Posted by Dr. Max Nathan, SERC and LSE
Last Thursday’s Cabinet Office paper ‘Unlocking Growth in Cities’ got rather swamped by what happened in Brussels the following night. That's a shame. Nick Clegg and Greg Clark laid out some important, potentially profound shifts in the way local and central government work together. This is very clear from the obvious buzz in the room as Ministers delivered their speeches in Leeds, and the flurry of comment since.
As Tim Leunig has explained, Ministers hope that by granting cities more powers urban economic performance will improve. SERC's evidence (here, here and here) tells us that devolution’s direct effects on economic growth aren’t clear-cut. However, the indirect effects are likely to be more important, as new ways of working emerge and local challenges tackled. In theory, that could trickle through to better economic outcomes.
Thus City Deals. The deal-making process has already begun, with the eight core cities submitting draft asks, and an ‘illustrative menu ‘ in the paper showing what’s up for negotiation. Ministers recognise, rightly, that deals should look different in different places: an annex highlights the very different challenges the big conurbations face.
This round of deals is also just the beginning. Further down the line, Ministers are likely to broker further talks with ‘free-standing cities’ such as Derby or Chester.
So how’s it likely to go? Here are three critical points, and some constructive suggestions.
First, this is a long game. If city deals are the real deal, they’re a major shift in centre-local ways of working. In the jargon, they will trigger fundamental changes within Whitehall and local government institutions and institutional cultures, as well as in their working relationships with each other.
These deep shifts will take time to work through. In France – which adopted a big bang approach to devolution – it took 10 years for the system to fully bed down. There’s no reason to suppose England will be any faster.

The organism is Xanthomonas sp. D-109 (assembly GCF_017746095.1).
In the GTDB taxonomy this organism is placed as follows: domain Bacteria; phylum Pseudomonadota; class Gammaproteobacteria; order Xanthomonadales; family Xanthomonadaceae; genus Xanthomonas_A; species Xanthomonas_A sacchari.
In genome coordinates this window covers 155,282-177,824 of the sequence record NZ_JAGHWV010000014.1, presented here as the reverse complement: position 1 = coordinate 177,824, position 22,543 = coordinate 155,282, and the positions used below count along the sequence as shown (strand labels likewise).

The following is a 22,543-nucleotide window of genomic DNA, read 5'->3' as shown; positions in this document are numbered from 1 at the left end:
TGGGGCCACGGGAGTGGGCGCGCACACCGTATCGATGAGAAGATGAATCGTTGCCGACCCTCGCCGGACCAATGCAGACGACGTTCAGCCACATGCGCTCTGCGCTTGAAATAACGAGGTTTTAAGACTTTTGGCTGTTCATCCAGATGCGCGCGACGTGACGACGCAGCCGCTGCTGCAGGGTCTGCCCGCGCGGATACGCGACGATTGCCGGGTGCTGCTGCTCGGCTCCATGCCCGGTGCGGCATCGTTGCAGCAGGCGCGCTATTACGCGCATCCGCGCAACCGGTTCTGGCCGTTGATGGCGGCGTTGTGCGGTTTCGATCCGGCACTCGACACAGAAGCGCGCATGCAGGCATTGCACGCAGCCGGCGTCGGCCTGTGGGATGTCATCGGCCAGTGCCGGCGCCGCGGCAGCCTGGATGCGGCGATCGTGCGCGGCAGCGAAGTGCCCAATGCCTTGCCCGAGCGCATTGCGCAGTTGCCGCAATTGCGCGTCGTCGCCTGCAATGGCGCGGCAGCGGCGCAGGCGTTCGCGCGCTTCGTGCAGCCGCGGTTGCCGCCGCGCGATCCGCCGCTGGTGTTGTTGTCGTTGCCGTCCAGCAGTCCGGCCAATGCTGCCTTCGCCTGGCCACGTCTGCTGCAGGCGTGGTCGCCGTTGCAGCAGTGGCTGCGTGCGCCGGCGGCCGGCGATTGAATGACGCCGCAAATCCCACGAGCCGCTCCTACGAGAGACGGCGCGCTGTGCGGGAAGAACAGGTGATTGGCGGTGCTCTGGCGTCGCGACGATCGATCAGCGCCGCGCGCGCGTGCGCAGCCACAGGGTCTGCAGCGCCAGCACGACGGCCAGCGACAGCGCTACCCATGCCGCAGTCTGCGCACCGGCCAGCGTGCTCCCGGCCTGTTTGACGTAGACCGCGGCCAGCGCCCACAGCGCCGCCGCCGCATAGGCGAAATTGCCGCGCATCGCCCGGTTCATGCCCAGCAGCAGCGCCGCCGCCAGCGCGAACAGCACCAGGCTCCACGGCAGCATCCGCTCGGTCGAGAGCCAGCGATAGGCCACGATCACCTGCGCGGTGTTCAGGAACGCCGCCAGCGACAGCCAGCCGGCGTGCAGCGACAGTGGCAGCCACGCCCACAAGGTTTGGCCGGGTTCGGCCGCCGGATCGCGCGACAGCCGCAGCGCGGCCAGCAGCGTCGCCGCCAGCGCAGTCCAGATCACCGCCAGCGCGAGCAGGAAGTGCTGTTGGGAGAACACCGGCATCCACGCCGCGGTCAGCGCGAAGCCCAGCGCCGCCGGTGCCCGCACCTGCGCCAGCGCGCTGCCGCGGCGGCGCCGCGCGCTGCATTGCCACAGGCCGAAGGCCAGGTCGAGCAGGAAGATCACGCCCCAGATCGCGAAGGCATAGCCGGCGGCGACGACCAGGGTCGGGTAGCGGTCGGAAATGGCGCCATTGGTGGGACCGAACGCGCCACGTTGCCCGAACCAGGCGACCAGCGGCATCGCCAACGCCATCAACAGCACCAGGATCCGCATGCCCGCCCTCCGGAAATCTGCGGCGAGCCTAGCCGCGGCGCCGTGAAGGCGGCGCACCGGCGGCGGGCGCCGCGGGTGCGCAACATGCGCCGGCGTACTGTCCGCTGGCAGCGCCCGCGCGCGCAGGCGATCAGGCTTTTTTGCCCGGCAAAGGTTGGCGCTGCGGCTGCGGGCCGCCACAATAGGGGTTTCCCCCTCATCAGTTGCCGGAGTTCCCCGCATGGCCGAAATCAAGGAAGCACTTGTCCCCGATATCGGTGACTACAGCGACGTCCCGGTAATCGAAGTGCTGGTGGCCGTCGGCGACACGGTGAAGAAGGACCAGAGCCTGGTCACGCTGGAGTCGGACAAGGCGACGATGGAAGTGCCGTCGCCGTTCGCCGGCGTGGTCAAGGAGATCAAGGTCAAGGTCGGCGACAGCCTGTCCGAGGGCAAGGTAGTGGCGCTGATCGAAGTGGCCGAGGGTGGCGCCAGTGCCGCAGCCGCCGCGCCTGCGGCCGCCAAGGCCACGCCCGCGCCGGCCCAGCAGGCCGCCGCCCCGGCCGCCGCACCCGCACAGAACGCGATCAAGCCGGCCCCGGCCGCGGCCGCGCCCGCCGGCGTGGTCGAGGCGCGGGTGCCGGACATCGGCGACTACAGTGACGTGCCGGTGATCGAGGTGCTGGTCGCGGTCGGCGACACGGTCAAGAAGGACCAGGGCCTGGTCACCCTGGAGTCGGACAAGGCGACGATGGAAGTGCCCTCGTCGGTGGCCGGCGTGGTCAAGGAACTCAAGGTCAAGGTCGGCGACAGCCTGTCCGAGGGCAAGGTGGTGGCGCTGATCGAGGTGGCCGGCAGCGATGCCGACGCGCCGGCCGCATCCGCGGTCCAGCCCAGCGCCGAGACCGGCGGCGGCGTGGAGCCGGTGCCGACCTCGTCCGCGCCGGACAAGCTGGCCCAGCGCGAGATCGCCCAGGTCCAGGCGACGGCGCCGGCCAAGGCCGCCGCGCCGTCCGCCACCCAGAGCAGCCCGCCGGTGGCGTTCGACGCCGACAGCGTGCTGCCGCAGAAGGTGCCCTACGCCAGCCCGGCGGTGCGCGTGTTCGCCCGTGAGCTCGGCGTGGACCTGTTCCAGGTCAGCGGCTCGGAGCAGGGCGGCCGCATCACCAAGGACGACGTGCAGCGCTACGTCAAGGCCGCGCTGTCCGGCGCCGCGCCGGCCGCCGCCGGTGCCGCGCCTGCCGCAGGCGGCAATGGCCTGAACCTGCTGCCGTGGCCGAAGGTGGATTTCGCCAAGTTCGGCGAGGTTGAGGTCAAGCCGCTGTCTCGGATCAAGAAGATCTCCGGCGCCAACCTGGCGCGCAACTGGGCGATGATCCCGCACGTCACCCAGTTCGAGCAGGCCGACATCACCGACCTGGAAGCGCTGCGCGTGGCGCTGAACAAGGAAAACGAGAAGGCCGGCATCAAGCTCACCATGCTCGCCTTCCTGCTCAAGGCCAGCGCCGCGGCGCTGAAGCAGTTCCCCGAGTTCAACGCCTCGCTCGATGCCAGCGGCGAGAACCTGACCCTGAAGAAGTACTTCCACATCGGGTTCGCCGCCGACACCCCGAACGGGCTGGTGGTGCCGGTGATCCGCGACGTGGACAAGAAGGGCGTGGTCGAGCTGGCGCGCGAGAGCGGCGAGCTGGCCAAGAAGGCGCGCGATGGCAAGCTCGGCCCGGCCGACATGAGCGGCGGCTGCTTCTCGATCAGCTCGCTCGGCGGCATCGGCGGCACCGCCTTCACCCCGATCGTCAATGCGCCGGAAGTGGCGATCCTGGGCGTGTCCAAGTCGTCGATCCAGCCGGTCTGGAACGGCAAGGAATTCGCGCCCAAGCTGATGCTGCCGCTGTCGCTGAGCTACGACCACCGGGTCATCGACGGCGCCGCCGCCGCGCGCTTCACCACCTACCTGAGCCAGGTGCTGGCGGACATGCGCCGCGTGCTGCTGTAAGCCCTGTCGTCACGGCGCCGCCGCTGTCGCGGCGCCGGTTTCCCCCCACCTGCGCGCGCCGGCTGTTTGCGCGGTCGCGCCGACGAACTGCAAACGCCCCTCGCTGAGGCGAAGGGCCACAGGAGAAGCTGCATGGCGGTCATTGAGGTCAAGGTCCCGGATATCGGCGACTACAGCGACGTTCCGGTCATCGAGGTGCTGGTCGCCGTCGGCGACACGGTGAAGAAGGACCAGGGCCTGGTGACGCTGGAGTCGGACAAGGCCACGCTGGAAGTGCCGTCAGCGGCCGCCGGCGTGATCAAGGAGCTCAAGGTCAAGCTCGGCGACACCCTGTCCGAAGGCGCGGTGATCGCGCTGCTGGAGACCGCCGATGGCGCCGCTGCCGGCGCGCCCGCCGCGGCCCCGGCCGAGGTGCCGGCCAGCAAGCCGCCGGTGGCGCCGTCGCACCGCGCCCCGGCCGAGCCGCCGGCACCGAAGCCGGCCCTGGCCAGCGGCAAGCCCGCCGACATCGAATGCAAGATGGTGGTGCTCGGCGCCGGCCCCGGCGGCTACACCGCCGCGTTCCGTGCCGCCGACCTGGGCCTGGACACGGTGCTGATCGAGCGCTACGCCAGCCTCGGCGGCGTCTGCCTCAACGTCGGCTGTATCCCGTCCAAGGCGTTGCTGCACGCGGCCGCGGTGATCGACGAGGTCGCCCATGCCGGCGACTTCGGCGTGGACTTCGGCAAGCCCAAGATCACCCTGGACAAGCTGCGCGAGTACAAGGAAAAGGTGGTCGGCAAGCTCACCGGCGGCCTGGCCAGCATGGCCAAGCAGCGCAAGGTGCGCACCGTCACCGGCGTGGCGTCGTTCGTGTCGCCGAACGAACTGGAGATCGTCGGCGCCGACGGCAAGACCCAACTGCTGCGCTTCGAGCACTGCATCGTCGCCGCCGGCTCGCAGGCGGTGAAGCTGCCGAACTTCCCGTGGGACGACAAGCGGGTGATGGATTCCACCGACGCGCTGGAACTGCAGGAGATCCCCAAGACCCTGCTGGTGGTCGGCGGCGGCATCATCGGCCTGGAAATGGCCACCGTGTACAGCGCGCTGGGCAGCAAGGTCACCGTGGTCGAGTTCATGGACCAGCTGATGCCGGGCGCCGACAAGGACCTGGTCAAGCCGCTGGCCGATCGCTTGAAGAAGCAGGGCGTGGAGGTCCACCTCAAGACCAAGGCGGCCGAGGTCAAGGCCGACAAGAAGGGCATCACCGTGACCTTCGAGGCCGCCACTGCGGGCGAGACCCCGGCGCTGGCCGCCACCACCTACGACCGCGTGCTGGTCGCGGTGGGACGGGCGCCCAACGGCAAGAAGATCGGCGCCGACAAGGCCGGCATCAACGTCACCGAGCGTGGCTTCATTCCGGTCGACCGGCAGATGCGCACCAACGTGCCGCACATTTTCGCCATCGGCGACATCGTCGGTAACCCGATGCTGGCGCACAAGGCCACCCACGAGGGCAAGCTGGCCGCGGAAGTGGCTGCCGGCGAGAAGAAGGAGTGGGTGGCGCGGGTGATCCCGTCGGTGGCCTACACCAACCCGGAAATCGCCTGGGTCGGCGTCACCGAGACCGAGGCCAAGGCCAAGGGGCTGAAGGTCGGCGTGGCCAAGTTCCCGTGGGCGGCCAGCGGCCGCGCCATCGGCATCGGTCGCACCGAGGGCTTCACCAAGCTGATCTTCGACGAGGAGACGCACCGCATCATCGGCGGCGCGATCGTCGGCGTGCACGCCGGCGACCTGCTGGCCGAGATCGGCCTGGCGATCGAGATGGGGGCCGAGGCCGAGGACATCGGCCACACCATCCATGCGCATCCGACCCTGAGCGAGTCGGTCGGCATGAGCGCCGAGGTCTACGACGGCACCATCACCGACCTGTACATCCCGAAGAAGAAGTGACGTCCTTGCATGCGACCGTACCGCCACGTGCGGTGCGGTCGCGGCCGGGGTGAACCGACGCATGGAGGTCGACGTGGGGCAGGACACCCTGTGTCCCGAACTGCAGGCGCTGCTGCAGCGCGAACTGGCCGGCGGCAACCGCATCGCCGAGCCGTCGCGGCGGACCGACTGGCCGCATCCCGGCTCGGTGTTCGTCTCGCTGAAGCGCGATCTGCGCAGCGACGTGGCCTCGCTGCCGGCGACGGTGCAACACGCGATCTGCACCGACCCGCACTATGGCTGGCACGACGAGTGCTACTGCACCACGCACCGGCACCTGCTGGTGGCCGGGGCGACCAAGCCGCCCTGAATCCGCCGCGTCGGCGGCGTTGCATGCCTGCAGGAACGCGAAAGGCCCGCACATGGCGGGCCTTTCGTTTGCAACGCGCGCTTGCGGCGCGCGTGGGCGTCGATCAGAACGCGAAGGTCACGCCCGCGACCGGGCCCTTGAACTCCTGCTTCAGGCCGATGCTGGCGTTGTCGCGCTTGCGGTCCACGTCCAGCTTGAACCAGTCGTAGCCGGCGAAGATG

So it’s essential that Ministers are in this for the long haul. City Deals may be delivering real benefits by 2015, but it’s unlikely they will achieve full potential until some years after.
Second, there are some reservations from cities themselves. To succeed, City Deals need vertical co-ordination (between cities and the centre) and horizontal co-ordination (between Departments). We don’t yet know whether Ministers can deliver the latter. The DPM’s Ministerial working group is broad, but some Departments – notably DWP – are known sceptics on the devolution agenda.
Whitehall capacity is another issue. The Cities Policy Unit is full of very smart people but there are only 15 or so of them. Do they have the capacity to handle the kind of complex, tricksy bargaining / monitoring that’s going to be needed? Greg Clark’s immediate ambition – to have eight city deals locked down by Budget 2012 – certainly looks ambitious (especially if those deals are to be substantive).
Third, there are some worries from the Whitehall side. There’s been some official grumbling about a lack of local ambition in core cities’ draft deals (I suspect city leaders would vigorously dispute this). In part this may reflect tangled local governance. LEPs have emerged as key players in the bargaining process – but of course of they lack a direct democratic mandate. Ministers would like to see big city Mayors in place soon – but by passing up the option of Metro Mayors, the Coalition may have dug a hole for itself. It’s possible none of the planned referenda will pass; alternatively, the Leeds city region might end up with three Mayors – covering Leeds, Bradford and Wakefield.
All of which suggests four pointers for the coming months.
First, as Henry and I have pointed out before, localising economic development requires strong, clear local incentives. Ministers are starting to put some of these in place. That process now needs to accelerate, starting with a decision on Tax Increment Financing and some rapid prototyping on the ground.
Second, some institution-boosting may be needed. City Deals have transformed the position of LEPs. From being close to written off six months ago, LEPs are now at the heart of localism. They now have core funding through the Growing Places fund, most will have EZs and many RGF money. But as expected, a gap is opening up between big city LEPs and the rest. If city deals are to be rolled out beyond the Big Eight, Whitehall will need to think about laying on further resources.
Third, some Deals will work out faster than others. The Government’s ambition to oversee eight front runners at once may need to be revisited in a year or so, with some cities paused and others accelerated. By emphasising the need for cities to ‘show real progress’, Ministers have given useful themselves room for manoeuvre.
Finally, civil servants should get out more. City deals need to accelerate the pace of devolution from its glacial tempo under Gordon Brown. For Whitehall officials, an important part of the process will be building trust and demonstrating empathy – not easy to do from Whitehall, especially now that Government Offices are being wound up. Embedding staff in town halls may sound corny, but it would be instructive for officials to see how cities are run at street level – and to see what their own policies look like from the sharp end.